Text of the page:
Economics Network CHEER Virtual Edition

Volume 9, Issue 2, 1995

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CAL and SuperCAL

Kevin Macken and Ken Randall
Staffordshire University Business School


The authors have coined the term SuperCAL to describe the form of Computer Aided Learning which they believe should dominate the late 1990s. It will be appropriate to the age of SuperJANET and the information SuperHighway, and will be familiar to the rapidly growing community of Internet users. Indeed it will look like the Internet, even if it has been accessed from a PC or Apple LAN.

The key feature of SuperCAL is the separation of text from interactions, and it is this which will give speed and low cost, and thus eventual dominance of the market.

The constituent divisions of Staffordshire University Business School have been publishing, using and evaluating CAL materials since 1973. During this period we have used BASIC, PASCAL, Asymetrix ToolBook and the WinEcon authoring system to produce programs for a variety of sponsors and publishers. We are particularly pleased with the quality of the work we have been able to produce with ToolBook and WinEcon as part of the TLTP Economics Consortium. Why are we now using an apparently simpler system driven by HTML files?

The background - our existing CAL strategy

Despite our commitment to the increased use of CAL we face two major problems: the lack of suitable software and the high cost of producing our own. We have identified five main factors which define our (cautious) CAL strategy and which we feel minimise the chances of wasting the resources committed:

  1. Hardware use only "mainstream" hardware, to ensure that any software written will have a large market
  2. Software use popular existing authoring systems to speed up production
  3. Style use a popular (Windows) style to prolong shelf-life
  4. Content concentrate on "mainstream" topics which feature on several cources in order to guarantee initial purchase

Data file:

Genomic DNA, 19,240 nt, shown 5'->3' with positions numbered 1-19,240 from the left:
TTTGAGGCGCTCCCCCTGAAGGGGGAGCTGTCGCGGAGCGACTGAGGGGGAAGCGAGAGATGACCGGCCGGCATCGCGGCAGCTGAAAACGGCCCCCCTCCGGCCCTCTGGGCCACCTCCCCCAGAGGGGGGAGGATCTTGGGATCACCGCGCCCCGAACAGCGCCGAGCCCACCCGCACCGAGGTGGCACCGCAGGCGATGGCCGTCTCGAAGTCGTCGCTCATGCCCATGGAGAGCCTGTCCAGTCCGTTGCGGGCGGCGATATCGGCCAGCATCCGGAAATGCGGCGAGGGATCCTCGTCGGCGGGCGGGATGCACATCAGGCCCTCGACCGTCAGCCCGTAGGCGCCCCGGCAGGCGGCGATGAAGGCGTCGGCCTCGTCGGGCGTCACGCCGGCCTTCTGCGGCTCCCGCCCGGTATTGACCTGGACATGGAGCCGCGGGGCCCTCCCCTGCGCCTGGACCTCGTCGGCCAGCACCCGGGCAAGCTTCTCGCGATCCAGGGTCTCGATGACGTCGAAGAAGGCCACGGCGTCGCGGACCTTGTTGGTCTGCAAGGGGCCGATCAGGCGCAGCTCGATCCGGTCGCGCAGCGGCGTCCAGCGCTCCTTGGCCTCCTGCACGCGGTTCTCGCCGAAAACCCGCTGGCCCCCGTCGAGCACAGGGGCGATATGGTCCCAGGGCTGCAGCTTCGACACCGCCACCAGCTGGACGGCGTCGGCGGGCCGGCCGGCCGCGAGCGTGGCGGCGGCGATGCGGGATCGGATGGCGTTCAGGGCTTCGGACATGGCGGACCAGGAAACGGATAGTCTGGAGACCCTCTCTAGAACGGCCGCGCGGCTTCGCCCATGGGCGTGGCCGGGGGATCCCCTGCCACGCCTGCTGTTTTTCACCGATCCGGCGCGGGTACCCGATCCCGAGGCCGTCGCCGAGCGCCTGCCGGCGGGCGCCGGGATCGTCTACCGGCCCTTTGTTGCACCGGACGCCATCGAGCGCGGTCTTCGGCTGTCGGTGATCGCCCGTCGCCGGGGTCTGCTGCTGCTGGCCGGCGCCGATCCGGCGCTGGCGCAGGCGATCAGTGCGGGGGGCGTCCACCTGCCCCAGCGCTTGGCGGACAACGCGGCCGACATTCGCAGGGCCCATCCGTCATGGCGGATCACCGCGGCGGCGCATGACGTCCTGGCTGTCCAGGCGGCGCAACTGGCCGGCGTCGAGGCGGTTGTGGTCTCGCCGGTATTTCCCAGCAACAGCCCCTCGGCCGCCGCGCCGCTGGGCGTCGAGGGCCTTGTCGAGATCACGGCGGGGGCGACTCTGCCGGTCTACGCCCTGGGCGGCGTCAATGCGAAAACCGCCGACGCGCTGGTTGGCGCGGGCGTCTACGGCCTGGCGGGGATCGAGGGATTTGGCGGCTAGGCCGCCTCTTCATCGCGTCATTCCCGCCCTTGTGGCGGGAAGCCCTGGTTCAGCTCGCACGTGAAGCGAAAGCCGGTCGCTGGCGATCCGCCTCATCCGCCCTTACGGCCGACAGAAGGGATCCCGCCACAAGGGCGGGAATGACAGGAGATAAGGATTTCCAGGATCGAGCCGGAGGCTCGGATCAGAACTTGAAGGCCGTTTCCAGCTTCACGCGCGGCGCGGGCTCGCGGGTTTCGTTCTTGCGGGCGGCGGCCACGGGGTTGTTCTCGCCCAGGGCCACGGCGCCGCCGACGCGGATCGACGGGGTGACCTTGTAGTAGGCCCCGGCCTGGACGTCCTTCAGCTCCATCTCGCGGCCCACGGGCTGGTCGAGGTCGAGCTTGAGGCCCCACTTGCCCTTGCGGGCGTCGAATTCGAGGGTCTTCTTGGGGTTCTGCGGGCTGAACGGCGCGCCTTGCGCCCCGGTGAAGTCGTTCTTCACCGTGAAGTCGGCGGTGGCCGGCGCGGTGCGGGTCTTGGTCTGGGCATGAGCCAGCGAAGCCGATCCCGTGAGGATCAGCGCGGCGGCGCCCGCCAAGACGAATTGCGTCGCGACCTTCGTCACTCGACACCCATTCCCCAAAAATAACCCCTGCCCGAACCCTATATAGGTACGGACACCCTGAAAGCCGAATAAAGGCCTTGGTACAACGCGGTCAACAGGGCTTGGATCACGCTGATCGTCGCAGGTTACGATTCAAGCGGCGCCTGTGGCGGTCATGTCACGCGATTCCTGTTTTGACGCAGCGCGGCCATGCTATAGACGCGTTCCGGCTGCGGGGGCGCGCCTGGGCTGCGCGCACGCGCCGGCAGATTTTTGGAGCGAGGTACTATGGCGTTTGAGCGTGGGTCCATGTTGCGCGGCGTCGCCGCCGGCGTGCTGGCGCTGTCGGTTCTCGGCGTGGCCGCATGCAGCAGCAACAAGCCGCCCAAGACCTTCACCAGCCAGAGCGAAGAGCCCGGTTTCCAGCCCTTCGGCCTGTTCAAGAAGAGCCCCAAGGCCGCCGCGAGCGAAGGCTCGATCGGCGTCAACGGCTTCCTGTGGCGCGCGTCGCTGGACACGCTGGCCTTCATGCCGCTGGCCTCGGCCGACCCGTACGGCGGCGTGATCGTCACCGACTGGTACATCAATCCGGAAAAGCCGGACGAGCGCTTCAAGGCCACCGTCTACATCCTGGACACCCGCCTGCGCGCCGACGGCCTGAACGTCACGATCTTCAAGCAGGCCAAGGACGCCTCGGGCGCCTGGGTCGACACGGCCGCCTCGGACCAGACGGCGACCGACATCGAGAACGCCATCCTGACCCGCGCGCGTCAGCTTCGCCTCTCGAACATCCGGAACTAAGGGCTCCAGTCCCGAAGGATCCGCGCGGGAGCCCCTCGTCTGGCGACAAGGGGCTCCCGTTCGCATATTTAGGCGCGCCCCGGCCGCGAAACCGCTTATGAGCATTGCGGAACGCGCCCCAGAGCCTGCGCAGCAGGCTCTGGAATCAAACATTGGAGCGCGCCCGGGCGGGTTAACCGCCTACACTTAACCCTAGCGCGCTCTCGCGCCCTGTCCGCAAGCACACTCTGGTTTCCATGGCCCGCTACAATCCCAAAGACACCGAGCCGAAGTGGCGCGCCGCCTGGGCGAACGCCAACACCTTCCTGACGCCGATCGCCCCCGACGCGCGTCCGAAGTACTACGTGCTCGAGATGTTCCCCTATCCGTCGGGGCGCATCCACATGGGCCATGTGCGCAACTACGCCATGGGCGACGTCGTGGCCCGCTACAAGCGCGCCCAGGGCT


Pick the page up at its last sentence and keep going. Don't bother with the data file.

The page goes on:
5. Partners seek partners, such as commerical sponsors, publishers, and other CAL producers, in order to guarantee quality.

This kind of approach has lead us, over the last twenty years, to seek sponsorship wherever possible, to join the TLTP consortia in Economics and in Accounting, and to use ToolBook and WinEcon software materials for Study Skills, Enterprise Skills and Marketing.

The need for SuperCAL

Even adopting the above strategy, we still have problems with the last two strategic elements.

  1. Academic authors are an expensive resource which it has proved difficult to release from teaching and research. Moreover the multi-disciplinary (team) approach to designing interactions, involving academics and developers (or programmers) working toge ther has proved to be very time consuming.
  2. We also find that the communication and co-ordination costs of partnerships with other Universities are very high. The Economics Consortium which the authors have been part of, and helped to run, has produced a large voume of materials to a high st andard, but the high standards have taken almost as much resources as the production of the materials themselves.
A third problem which has always been with us is the high cost of adopting CAL materials if they are to contribute a significant part of the students' learning. Even if the University has the appropriate hardware, software and support staff, the academic staff need persuading that the course should be re-organised so that the CAL materials can make a necessary contribution. The reorganisation of the course is almost always costly.

The impact of the Internet

Most of the UK University staff are now aware of some of the potential of the Internet, and many have been impressed by using MOSAIC or Netscape to access World-Wide Web servers. Most universities now have several Web servers in development or in use.